About this time last year this writer had the tough job of settling a dispute between two friends. One is a Nigerian from the Niger Delta and the other a South Africa from the Witbank area. Their argument was over which was the most polluted place in Africa. Was it the oil fields of the Niger Delta or the coalmine fields of Witbank, South Africa? Pollution should not be a badge of honour for any people.
Without debate, these two locations are among the places worst afflicted by hydrocarbon extractive activities. The abandoned coalmines of Witbank are infernal places, littered with sinkholes and abandoned mines that are literally in fire. You are hit by the smell of sulphur as you approach some of the fields, and you simply must walk gingerly behind your guide or risk being swallowed by the waiting pits.
Sinkholes or just that: sinkholes. You could be walking, and suddenly the earth caves in and you are sunk into old coalmines. There are reports of schools and homes getting swallowed up by the hungry disembowelled earth.
South Africa does not hold a patent to sinkholes. There are at least one thousand, one hundred sinkholes in the tin mine fields of Jos. These sinkholes are testimonials of rapacious exploitation of nature where the exploiters care nothing about the environment as long as they have grabbed the money-spinner from the bowels of the earth. So it was that once crude oil became the major income earner for Nigeria other productive activities were relegated to the background. We appear to be experts at stepping into fresh water streams, drawing some water and muddying the rest.
Muddying the water is an apt metaphor for the situation in the oil field communities in Nigeria.
Over the 56 years that oil has been exploited commercially in Nigeria, the Niger Delta has been savagely abused. An environment that was once noted for its beauty and rich biodiversity is now an environment barely surviving on life support. Gas flares blaze from over 200 furnaces tormenting, terrorising and polluting communities 24 hours daily non-stop for decades. Oil spills are a regular occurrence and each time they happen the oil companies attempt to wiggle off liability by claiming that their spills are caused by third party interferences. They have so made ‘sabotage’ a song that even the most discerning can be drawn into believing their stock characterisation of even spills caused by the bursting of their aged pipelines that ought to have been put out of commission.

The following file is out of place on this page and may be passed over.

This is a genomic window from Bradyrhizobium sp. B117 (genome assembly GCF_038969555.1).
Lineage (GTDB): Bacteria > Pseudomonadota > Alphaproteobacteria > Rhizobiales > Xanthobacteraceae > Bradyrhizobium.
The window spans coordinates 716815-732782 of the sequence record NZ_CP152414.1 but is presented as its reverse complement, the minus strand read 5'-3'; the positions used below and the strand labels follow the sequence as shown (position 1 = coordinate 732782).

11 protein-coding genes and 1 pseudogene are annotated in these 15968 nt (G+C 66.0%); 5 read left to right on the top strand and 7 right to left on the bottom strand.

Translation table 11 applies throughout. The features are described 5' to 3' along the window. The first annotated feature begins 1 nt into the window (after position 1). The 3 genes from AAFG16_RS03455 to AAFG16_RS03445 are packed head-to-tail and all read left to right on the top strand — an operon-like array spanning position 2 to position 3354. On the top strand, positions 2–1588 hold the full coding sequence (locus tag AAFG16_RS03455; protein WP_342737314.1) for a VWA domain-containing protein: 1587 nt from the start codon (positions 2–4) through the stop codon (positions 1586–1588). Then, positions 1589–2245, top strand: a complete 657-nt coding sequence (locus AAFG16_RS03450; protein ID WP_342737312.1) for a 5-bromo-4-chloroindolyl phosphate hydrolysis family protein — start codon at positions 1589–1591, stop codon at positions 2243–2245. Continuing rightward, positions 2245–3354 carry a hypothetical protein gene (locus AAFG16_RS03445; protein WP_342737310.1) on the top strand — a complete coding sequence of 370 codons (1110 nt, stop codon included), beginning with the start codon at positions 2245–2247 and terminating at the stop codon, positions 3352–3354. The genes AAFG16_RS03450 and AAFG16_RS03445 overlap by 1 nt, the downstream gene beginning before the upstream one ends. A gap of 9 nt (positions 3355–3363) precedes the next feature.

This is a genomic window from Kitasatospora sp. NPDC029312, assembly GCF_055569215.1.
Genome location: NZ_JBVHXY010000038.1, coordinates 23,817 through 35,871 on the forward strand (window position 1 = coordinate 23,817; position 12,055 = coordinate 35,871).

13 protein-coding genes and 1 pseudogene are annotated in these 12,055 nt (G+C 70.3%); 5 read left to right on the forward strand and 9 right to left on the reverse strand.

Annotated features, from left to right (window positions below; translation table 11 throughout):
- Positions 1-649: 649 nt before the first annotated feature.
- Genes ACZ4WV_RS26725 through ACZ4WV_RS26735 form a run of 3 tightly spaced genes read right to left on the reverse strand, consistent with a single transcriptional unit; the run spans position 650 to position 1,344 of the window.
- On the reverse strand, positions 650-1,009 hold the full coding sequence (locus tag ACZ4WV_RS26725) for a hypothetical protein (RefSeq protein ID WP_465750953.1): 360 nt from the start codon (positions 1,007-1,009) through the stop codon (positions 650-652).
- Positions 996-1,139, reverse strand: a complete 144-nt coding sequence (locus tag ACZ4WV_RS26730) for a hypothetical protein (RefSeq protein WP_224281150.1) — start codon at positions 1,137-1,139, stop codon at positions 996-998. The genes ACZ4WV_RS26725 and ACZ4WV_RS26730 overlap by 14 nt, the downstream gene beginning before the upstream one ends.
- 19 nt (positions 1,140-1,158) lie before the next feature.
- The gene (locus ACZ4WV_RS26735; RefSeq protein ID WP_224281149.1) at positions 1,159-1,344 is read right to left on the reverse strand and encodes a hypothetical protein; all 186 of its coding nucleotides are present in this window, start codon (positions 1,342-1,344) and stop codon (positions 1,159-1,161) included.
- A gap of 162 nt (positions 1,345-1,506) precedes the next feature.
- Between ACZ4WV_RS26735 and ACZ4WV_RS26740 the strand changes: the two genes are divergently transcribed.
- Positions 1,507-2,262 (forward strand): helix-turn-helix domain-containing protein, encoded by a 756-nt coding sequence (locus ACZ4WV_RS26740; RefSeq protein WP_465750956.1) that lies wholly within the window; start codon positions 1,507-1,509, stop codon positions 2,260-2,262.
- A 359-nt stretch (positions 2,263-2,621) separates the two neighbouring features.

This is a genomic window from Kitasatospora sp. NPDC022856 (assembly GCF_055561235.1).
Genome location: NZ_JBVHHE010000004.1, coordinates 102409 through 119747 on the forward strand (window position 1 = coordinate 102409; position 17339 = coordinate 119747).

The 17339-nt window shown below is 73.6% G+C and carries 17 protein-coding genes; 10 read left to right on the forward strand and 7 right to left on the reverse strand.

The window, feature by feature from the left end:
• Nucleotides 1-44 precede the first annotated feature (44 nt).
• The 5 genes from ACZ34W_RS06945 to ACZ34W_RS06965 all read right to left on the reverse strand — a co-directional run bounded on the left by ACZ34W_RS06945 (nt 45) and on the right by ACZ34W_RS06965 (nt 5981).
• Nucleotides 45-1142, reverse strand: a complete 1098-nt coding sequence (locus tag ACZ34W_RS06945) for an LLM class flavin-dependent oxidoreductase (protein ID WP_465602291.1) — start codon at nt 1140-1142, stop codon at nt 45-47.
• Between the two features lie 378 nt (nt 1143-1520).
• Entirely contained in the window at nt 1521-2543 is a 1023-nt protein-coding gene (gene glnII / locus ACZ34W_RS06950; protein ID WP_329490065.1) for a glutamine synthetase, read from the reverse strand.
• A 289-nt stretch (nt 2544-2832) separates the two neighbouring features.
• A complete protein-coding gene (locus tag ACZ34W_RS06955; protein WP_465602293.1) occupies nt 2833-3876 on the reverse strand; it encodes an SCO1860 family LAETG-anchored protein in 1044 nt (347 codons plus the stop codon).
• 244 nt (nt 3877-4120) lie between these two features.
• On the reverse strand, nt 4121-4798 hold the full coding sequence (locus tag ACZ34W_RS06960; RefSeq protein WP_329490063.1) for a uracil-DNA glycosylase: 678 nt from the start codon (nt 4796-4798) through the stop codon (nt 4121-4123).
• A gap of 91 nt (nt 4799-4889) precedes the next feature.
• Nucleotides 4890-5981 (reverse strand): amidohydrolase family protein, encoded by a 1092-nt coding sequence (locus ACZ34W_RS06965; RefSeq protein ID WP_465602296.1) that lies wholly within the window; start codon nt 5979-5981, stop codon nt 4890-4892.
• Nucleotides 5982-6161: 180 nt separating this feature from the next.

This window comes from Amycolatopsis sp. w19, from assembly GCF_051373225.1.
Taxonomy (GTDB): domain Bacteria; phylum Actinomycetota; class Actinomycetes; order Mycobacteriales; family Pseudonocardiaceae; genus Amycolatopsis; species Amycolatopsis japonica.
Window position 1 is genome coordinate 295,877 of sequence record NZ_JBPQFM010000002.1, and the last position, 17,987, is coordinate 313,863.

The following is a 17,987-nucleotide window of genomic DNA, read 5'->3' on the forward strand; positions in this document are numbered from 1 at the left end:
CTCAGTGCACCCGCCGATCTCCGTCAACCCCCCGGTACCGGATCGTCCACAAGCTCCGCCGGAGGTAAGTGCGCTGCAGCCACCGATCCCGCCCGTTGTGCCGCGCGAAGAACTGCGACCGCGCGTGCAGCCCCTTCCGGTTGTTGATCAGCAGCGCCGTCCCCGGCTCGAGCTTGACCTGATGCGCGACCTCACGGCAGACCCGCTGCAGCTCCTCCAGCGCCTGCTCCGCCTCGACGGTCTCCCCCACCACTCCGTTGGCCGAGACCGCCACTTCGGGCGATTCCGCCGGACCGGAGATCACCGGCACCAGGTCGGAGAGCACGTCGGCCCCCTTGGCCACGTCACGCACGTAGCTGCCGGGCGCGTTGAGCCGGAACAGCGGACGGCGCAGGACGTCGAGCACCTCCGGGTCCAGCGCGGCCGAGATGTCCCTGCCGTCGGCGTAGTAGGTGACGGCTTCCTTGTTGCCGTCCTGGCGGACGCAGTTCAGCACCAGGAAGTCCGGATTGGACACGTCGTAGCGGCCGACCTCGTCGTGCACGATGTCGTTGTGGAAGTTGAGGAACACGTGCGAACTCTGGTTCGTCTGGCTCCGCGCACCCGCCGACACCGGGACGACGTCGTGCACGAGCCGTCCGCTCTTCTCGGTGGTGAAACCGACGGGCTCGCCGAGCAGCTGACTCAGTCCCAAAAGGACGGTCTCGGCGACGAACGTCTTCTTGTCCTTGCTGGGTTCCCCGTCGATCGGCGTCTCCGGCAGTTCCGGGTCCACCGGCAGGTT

Toxic drilling muds and produced water are dumped daily into the lands and the creeks of the oil fields. Rather than stop these atrocious acts, heal the land, water and air, we ignore the realities on the ground and play politics with our very lives.
Since 13 per cent of oil rents began to be paid to states where oil/gas is extracted, there has been a tendency by some analysts to suggest that the revenue sharing formula unfairly favours those states. The contrary is the truth.
There are murmurs against the continued existence of the Niger Delta Development Commission (NNDC) and even the recently created Ministry of Niger Delta Affairs (MNDA). We agree that an entity such as the Ministry of Niger Delta Affairs does not address the real challenges of the oil field communities. Indeed this ministry may simply multiply bureaucracy while holding down the overall budget.
As is characteristic of Nigeria’s penchant for infrastructure politics, the NNDC and the MNDA focus a whole lot on provision of infrastructures. They operate almost as ‘government social responsibility’ outfits mimicking the so-called ‘corporate social responsibility’ efforts of the polluting oil companies. Due to years of utter neglect and human rights abuse these paltry gestures receive applause at times. Imagine an oil company displaying a supposed sense of responsibility by building clinics next to a site where they constantly dump toxic pollutants.
If we pay attention to the amount of damage that has been inflicted on the oil field communities we cannot escape the urgent need to invest in a massive clean-up of the entire region, covering all the Niger Delta states and other states like Ondo and Abia states where oil is extracted. We believe that if Nigeria were to embark on a thorough clean up and remediation of the environment of these states it would quickly be clear that a 13 per cent slice of the revenue would be a drop in the bucket.
Why do we say this?
First of all, hydrocarbon pollutions do not simply vanish without human efforts. They are toxic pollutants and must be handled technically and scientifically. Sadly, the best efforts cost a lot of money, but never really eliminate the problem. We do not have a record of really cleaning up spills and other harmful pollutions. Of course the gas flares roar on despite being outlawed since 1984. Even the proposed Petroleum Industry Bill (PIB) is a toothless dog as far as stopping gas flaring is concerned. The crime will continue at the pleasure of whoever is the minister in charge of petroleum resources.
Secondly, we look at two examples of clean-up efforts in the USA, assuming that the best efforts were brought to bear there. The Exxon Valdez spill of 1989 was cleaned up soon after it occurred. Twenty-five years after, evidence of the spill still remains. Four years ago the world was shocked by BP’s monster Gulf of Mexico spill. After billions of US dollars in fines and desperate clean-up efforts, the surface of the Gulf appears normal, but the impact on the aquatic life and on the coastlines remains. Both the crude oil and the chemicals used to fight the spills have indelible impacts on the environment. Even a casual visit to our communities show that our land is groaning under the weight of pollution. The story is the same whether you go to Ikot Ada Udo in Akwa Ibom State, Goi, Bodo City and Erema in Rivers State; Ikarama and Kalaba in Bayelsa State; Ubeji and Iwerekhan in Delta State; Oben in Edo State and Ago Iwoye in Ondo State.